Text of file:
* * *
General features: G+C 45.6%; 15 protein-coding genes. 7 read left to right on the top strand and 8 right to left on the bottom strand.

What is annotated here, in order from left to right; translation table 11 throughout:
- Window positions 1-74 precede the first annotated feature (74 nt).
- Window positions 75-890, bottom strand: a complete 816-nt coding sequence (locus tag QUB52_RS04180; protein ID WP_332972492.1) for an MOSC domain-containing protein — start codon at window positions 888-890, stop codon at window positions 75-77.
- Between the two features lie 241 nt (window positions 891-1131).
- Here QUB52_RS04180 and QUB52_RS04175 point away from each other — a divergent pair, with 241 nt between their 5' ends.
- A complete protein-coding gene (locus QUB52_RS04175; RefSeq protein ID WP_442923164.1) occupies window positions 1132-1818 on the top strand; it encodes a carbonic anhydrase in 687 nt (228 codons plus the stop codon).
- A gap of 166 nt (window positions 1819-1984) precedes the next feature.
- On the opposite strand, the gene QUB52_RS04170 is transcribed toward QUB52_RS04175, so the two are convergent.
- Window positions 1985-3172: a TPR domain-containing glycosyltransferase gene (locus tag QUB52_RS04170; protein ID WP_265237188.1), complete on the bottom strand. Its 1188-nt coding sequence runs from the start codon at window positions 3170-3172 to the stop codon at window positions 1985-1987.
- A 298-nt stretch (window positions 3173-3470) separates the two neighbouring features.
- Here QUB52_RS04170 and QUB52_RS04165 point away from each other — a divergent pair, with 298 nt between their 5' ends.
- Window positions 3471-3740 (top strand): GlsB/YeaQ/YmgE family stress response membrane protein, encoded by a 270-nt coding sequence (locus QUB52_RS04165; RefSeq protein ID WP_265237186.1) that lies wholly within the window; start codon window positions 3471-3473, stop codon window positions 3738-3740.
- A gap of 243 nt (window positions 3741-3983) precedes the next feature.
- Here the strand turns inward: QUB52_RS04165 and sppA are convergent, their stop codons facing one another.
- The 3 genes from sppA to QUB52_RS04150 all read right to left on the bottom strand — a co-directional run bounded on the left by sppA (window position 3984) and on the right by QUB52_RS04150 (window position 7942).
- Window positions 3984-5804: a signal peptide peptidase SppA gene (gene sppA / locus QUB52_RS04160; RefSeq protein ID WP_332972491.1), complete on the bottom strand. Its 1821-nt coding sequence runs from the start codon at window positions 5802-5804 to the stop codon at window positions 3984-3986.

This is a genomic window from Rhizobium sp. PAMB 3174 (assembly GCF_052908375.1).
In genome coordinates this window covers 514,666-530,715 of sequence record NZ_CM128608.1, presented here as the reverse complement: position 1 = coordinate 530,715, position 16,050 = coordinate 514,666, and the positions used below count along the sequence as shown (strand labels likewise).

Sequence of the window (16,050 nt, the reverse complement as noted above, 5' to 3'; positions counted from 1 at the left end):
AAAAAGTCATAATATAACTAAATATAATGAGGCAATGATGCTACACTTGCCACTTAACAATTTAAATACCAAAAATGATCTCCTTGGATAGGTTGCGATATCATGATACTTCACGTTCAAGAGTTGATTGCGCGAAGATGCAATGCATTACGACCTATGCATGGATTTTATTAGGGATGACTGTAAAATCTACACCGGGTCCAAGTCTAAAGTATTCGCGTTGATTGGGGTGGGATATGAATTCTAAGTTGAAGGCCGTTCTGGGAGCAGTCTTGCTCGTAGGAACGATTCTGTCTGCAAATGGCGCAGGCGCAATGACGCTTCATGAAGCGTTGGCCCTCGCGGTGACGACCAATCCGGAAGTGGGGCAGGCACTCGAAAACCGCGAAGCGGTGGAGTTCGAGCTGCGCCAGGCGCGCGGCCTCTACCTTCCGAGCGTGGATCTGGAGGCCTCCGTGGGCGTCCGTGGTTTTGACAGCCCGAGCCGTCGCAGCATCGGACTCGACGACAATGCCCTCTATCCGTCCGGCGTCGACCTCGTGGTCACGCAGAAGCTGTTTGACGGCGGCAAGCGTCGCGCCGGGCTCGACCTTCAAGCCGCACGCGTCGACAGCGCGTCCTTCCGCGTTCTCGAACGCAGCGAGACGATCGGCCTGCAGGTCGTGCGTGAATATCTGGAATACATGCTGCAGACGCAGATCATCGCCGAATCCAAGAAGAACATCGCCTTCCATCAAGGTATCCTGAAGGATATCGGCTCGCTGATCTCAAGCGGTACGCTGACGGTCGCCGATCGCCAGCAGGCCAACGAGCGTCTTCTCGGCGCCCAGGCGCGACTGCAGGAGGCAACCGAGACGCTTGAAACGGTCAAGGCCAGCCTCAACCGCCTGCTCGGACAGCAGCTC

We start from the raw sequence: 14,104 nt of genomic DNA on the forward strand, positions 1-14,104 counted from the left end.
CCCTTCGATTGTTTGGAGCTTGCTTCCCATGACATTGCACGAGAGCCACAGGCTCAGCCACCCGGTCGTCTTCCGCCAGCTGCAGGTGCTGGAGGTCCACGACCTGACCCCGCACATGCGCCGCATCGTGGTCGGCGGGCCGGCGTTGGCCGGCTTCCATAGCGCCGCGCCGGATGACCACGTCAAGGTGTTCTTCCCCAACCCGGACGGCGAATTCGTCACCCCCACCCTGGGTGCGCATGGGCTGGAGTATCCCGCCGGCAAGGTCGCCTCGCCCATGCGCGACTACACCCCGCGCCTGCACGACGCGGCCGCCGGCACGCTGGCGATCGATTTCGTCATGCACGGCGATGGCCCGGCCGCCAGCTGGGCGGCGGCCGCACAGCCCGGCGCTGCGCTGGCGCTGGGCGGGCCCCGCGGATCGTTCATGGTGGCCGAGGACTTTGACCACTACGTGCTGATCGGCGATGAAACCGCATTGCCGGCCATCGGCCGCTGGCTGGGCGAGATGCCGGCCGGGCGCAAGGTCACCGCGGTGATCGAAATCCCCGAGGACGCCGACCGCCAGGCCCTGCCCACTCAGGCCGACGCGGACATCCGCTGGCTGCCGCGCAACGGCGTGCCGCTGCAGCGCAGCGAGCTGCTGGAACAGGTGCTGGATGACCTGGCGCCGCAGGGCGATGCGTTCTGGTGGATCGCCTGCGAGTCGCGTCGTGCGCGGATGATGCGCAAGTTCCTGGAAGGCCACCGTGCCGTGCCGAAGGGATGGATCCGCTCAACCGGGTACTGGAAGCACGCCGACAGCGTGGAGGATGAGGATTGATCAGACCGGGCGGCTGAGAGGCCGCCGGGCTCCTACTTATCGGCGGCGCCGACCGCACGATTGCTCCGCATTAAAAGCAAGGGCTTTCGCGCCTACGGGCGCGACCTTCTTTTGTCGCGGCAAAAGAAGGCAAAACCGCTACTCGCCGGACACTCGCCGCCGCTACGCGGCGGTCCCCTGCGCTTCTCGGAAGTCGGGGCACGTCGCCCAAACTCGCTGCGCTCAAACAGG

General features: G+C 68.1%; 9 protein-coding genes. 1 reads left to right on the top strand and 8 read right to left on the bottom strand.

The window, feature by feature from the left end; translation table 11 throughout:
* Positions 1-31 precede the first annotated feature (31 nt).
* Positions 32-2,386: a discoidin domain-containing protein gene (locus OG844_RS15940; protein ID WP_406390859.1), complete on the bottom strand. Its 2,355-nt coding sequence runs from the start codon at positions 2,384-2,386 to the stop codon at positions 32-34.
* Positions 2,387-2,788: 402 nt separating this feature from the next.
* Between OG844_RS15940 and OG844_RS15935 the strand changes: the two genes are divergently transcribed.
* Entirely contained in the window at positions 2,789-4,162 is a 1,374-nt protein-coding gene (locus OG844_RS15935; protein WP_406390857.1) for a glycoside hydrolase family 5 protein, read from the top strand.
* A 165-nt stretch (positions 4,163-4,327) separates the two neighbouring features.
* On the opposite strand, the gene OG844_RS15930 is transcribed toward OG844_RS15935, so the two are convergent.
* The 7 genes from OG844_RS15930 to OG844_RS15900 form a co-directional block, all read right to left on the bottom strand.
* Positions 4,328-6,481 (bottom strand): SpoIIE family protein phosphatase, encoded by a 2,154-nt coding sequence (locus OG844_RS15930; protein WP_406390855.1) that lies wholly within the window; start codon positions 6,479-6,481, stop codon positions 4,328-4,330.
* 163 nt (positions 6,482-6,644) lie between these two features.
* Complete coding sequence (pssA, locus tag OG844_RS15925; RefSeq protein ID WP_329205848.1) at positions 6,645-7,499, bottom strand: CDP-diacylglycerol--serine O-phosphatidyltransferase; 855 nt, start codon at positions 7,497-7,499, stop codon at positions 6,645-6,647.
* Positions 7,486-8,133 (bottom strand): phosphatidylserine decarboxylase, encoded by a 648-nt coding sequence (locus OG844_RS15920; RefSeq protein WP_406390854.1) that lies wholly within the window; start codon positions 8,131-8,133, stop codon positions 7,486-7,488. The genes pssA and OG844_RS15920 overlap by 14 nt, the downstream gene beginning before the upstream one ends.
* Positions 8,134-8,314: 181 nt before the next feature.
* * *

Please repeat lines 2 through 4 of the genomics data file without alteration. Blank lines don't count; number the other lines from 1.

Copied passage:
What is annotated here, in order from left to right; translation table 11 throughout:
- Window positions 1-74 precede the first annotated feature (74 nt).
- Window positions 75-890, bottom strand: a complete 816-nt coding sequence (locus tag QUB52_RS04180; protein ID WP_332972492.1) for an MOSC domain-containing protein — start codon at window positions 888-890, stop codon at window positions 75-77.